New ‘provisional’ driving license and drink-driving laws for South Africa rejected

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The Transport Portfolio Committee has rejected government proposals to introduce a new type of driving license in South Africa, a so-called ‘provisional licence’, and to reduce the alcohol limit for drivers to zero.

In its deliberations on the National Road Traffic Amendment Act on Friday (September 16), the committee made it clear that amendments creating scope for the permit and alcohol changes were rejected and removed from the latest draft of the bill.

The National Road Traffic Amendment Bill was enacted in October 2020 to address gaps and loopholes in the National Road Traffic Act No. 93 of 1996.

The bill concerns, among other things, the registration of driving schools, the registration of persons who manufacture, supply or sell number plates, the regulation of weighbridges and driver intoxication.

The Department of Transport introduced the bill after a series of fake driving schools operating as money-making schemes with little interest in teaching the traffic rules. Changes to the alcohol laws pushed to tackle drunk driving, causing many road deaths in South Africa.

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The final bills will now be published and discussed by MPs.

Preliminary License

A provisional permit was first proposed in 2020, with very little detail as to what it would entail.

The proposed changes, under the bill, would have added “provisional driver’s license” to Articles 13 and 14 of the National Road Traffic Act, giving the government leeway to introduce the driver’s license and have it governed by the same laws as driving and learning licenses. in the country.

However, the committee rejected the amendments because the actual permit does not exist.

The government has previously suggested introducing a new tiered licensing system for the country, and legal experts at the time said the provisional license was likely part of this plan.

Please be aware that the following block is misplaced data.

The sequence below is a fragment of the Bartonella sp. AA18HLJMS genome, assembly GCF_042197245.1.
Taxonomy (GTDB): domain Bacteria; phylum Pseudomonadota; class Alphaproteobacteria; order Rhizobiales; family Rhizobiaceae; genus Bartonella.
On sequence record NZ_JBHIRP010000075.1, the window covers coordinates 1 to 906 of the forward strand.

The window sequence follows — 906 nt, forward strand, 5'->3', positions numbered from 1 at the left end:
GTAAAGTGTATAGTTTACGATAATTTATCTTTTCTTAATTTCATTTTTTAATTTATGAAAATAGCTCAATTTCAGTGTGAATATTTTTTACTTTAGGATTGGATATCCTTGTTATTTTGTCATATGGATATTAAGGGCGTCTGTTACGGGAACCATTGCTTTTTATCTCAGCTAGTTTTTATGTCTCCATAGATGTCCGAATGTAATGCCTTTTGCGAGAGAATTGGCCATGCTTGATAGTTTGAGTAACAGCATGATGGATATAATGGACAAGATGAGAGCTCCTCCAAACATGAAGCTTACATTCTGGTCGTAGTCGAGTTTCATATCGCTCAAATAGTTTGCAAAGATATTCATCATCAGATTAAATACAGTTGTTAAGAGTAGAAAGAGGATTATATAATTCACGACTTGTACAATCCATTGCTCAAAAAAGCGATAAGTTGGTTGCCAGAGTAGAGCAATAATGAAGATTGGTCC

An explanation of the provisional permits was already proposed in 2014 as part of the proposed amendment to the National Road Traffic Act.

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Under this proposal, individuals who pass their theory test would not initially be given a full driving licence, but would instead be given a provisional driving license and be subject to restrictions in their driving practice for a period of time until they obtain a full licence.

Graduated driving license systems are designed to progressively provide new motor vehicle drivers with driving experience and skills in low-risk environments.

There are usually three steps or phases to help new drivers succeed. Drivers begin by obtaining a learner license and progress to a provisional driver’s license followed by the receipt of a full driver’s license.

Graduated driver’s licenses generally restrict nighttime, highway and unsupervised driving during the initial phase, but lift these restrictions with time and further testing of the individual, eventually ending up with a full driver’s license.

South Africa’s licensing system is currently time-based, with a person being given two years to get their driver’s license after receiving a learning driver’s license.

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The mention of a “provisional permit” has been removed from the latest draft of the National Road Traffic Amendment Bill.

No alcohol changes

Another controversial amendment in the bill concerned the accepted concentration of alcohol in a driver’s bloodstream. The amendments proposed to lower this from 0.05 grams per 100 milliliters of blood to zero.

The committee rejected the amendment, arguing that some drugs, foods and religious practices would leave traces of alcohol in the system, which could lead to false positive arrests. Public reactions also led to the rejection.

As a result of the rejection, the amendment proposal returns to the current statutory conditions: 0.05 grams per 100 milliliters for ordinary drivers and 0.02 grams per 100 milliliters for professional drivers.

It was argued that police visibility and stronger enforcement of current laws would be more effective in combating alcohol-related road deaths.


Read: Renewed call for ‘zero tolerance’ drink-driving laws in South Africa

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